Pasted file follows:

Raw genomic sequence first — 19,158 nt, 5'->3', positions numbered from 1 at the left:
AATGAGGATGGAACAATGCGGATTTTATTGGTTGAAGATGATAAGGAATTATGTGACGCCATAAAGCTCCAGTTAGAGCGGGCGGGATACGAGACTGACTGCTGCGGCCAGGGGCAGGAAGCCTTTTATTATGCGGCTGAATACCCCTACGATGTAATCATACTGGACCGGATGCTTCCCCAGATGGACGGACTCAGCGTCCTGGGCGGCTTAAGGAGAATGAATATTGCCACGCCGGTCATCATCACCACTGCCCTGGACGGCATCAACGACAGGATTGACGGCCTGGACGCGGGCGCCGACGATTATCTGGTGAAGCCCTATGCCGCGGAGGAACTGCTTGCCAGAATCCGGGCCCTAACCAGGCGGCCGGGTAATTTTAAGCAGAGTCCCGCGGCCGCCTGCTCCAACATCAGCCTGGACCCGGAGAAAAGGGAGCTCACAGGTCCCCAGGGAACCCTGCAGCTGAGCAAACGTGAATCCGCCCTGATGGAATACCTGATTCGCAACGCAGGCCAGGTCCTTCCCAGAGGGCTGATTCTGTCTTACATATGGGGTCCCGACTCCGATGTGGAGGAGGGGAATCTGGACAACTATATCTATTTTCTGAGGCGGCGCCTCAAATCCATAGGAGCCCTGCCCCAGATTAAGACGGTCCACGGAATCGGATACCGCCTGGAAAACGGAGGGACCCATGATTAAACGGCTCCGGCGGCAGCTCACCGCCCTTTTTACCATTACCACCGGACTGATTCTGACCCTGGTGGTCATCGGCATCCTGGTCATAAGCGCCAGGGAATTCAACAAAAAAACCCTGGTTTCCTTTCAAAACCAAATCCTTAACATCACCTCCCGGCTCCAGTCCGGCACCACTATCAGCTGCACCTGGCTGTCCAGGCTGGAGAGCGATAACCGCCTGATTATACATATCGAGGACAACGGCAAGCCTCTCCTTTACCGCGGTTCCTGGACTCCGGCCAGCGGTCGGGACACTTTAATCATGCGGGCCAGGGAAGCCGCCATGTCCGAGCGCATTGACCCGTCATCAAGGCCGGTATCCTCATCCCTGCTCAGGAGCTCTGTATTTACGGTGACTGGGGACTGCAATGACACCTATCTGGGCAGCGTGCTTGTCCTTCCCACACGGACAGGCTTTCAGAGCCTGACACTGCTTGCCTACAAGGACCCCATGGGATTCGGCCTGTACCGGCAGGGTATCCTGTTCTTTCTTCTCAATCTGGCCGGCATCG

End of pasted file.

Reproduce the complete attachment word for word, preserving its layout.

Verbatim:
Raw genomic sequence first — 19,158 nt, 5'->3', positions numbered from 1 at the left:
AATGAGGATGGAACAATGCGGATTTTATTGGTTGAAGATGATAAGGAATTATGTGACGCCATAAAGCTCCAGTTAGAGCGGGCGGGATACGAGACTGACTGCTGCGGCCAGGGGCAGGAAGCCTTTTATTATGCGGCTGAATACCCCTACGATGTAATCATACTGGACCGGATGCTTCCCCAGATGGACGGACTCAGCGTCCTGGGCGGCTTAAGGAGAATGAATATTGCCACGCCGGTCATCATCACCACTGCCCTGGACGGCATCAACGACAGGATTGACGGCCTGGACGCGGGCGCCGACGATTATCTGGTGAAGCCCTATGCCGCGGAGGAACTGCTTGCCAGAATCCGGGCCCTAACCAGGCGGCCGGGTAATTTTAAGCAGAGTCCCGCGGCCGCCTGCTCCAACATCAGCCTGGACCCGGAGAAAAGGGAGCTCACAGGTCCCCAGGGAACCCTGCAGCTGAGCAAACGTGAATCCGCCCTGATGGAATACCTGATTCGCAACGCAGGCCAGGTCCTTCCCAGAGGGCTGATTCTGTCTTACATATGGGGTCCCGACTCCGATGTGGAGGAGGGGAATCTGGACAACTATATCTATTTTCTGAGGCGGCGCCTCAAATCCATAGGAGCCCTGCCCCAGATTAAGACGGTCCACGGAATCGGATACCGCCTGGAAAACGGAGGGACCCATGATTAAACGGCTCCGGCGGCAGCTCACCGCCCTTTTTACCATTACCACCGGACTGATTCTGACCCTGGTGGTCATCGGCATCCTGGTCATAAGCGCCAGGGAATTCAACAAAAAAACCCTGGTTTCCTTTCAAAACCAAATCCTTAACATCACCTCCCGGCTCCAGTCCGGCACCACTATCAGCTGCACCTGGCTGTCCAGGCTGGAGAGCGATAACCGCCTGATTATACATATCGAGGACAACGGCAAGCCTCTCCTTTACCGCGGTTCCTGGACTCCGGCCAGCGGTCGGGACACTTTAATCATGCGGGCCAGGGAAGCCGCCATGTCCGAGCGCATTGACCCGTCATCAAGGCCGGTATCCTCATCCCTGCTCAGGAGCTCTGTATTTACGGTGACTGGGGACTGCAATGACACCTATCTGGGCAGCGTGCTTGTCCTTCCCACACGGACAGGCTTTCAGAGCCTGACACTGCTTGCCTACAAGGACCCCATGGGATTCGGCCTGTACCGGCAGGGTATCCTGTTCTTTCTTCTCAATCTGGCCGGCATCG